A $430 billion climate, tax and health care bill passed the US Senate on Sunday after months of negotiations that ended in a marathon night of debate and amendment votes.
$430 billion US anti-inflation package
With 51 votes in favor, thanks to the casting vote of Vice President Kamala Harris, who is still a senator, the controversial bill strongly wanted by Biden and his Democratic party on climate, taxes and health care has passed. Contained in the bill are measures to combat climate change, a tax increase for large corporations and an expansion of health care coverage for the weaker classes.
The measure called the Inflation Reduction Act provides for $430 billion aimed at fighting inflation, investing in domestic energy production and reducing carbon emissions by about 40% by 2030. The bill will also allow Medicare to negotiate for prescription drug prices and extend the expanded Affordable Care Act program for three years, until 2025.
The bill must now pass the House where the Democratic majority is larger (220 versus 211 for Republicans) and its approval should be a foregone conclusion before it receives the signature for final approval from President Biden, who has already welcomed, via Twitter, the bill as a landmark event for the United States.
The Inflation Reduction Act won't just be the largest investment in clean energy and American energy security in history.
It will be the largest investment in American manufacturing as well.
— President Biden (@POTUS) August 4, 2022
Senate Majority Leader Chuck Schumer, in remarks on the Senate floor as members prepared to vote for final passage, said:
“It’s been a long, tough and winding road but at last, at last, we have arrived. Today, after more than a year of hard work, the Senate is making history. I am confident the Inflation Reduction Act will endure as one of the defining legislative feats of the 21st century”.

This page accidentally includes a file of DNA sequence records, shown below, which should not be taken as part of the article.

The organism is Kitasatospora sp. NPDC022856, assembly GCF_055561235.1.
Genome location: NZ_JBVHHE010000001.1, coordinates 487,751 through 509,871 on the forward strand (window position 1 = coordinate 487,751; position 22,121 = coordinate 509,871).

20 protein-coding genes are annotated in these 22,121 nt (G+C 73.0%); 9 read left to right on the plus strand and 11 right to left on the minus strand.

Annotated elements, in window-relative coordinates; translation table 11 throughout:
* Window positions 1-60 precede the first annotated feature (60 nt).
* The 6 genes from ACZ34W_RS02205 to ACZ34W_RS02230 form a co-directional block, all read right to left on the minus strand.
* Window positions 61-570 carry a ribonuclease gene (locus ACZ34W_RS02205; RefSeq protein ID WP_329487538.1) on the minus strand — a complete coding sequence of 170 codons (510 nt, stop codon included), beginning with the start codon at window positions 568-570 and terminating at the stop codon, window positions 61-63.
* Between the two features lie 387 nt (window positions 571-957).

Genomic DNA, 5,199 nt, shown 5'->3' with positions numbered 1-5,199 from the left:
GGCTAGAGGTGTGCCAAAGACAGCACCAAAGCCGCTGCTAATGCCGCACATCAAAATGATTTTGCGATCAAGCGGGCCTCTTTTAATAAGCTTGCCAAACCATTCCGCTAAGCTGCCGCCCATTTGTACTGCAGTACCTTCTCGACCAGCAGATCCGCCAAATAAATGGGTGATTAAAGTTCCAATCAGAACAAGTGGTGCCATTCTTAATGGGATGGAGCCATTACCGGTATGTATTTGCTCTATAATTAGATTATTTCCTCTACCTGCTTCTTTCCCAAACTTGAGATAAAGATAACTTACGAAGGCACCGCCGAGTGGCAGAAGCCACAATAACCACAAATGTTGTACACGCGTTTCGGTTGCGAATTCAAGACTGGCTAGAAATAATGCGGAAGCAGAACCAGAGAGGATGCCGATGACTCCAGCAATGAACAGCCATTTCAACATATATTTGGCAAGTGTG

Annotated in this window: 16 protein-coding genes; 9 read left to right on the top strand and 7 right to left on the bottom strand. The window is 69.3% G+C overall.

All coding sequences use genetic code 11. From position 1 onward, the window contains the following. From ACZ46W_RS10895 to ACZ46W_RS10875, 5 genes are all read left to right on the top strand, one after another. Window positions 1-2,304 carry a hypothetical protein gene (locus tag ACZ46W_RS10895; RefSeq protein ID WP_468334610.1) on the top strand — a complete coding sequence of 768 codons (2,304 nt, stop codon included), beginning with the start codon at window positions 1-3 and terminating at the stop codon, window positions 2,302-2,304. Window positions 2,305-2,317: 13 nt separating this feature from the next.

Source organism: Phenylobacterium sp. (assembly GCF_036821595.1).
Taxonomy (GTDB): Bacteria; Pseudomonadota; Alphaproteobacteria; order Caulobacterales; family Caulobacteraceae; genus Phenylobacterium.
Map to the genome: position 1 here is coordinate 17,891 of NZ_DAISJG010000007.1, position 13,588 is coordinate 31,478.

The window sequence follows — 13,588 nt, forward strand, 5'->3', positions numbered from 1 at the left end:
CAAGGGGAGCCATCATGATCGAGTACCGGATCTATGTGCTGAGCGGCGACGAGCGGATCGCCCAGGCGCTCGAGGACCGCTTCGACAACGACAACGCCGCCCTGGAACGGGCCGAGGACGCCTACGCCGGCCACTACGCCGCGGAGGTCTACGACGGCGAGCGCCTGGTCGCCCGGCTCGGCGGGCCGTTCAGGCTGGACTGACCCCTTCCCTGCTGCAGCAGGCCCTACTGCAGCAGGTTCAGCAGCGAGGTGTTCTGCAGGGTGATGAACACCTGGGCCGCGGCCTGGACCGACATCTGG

Climate, taxes and health care
Highly controversial was the chapter on raising taxes, as seven Democratic senators supported a Republican amendment exempting some businesses from paying additional taxes. The Congressional Budget estimated that the legislation will reduce the deficit by $102 billion over the next 10 years and will have an important impact in keeping 8%-based inflation in check.
Republicans, on the other hand, said the plan will have little impact on inflation and, instead, will raise taxes leading to job losses.
Also disagreeing with the positive effects this measure could have on reducing inflation are 230 economists who wrote an open letter to Democrats and House Speaker Nancy Pelosi, saying this bill would even increase inflation in the US:
“At a time when the economy already faces supply/demand imbalances, the residual effects of stimulus, labor shortages, and supply chain disruptions, this bill would compound rather than alleviate many of these problems”.
Specifically, from what is reflected in the letter, according to these economists, the $433 billion in proposed government spending would create additional immediate inflationary pressures by increasing demand, and tax increases to businesses would discourage investment, creating a vicious cycle that could lead to stagnation in the economy.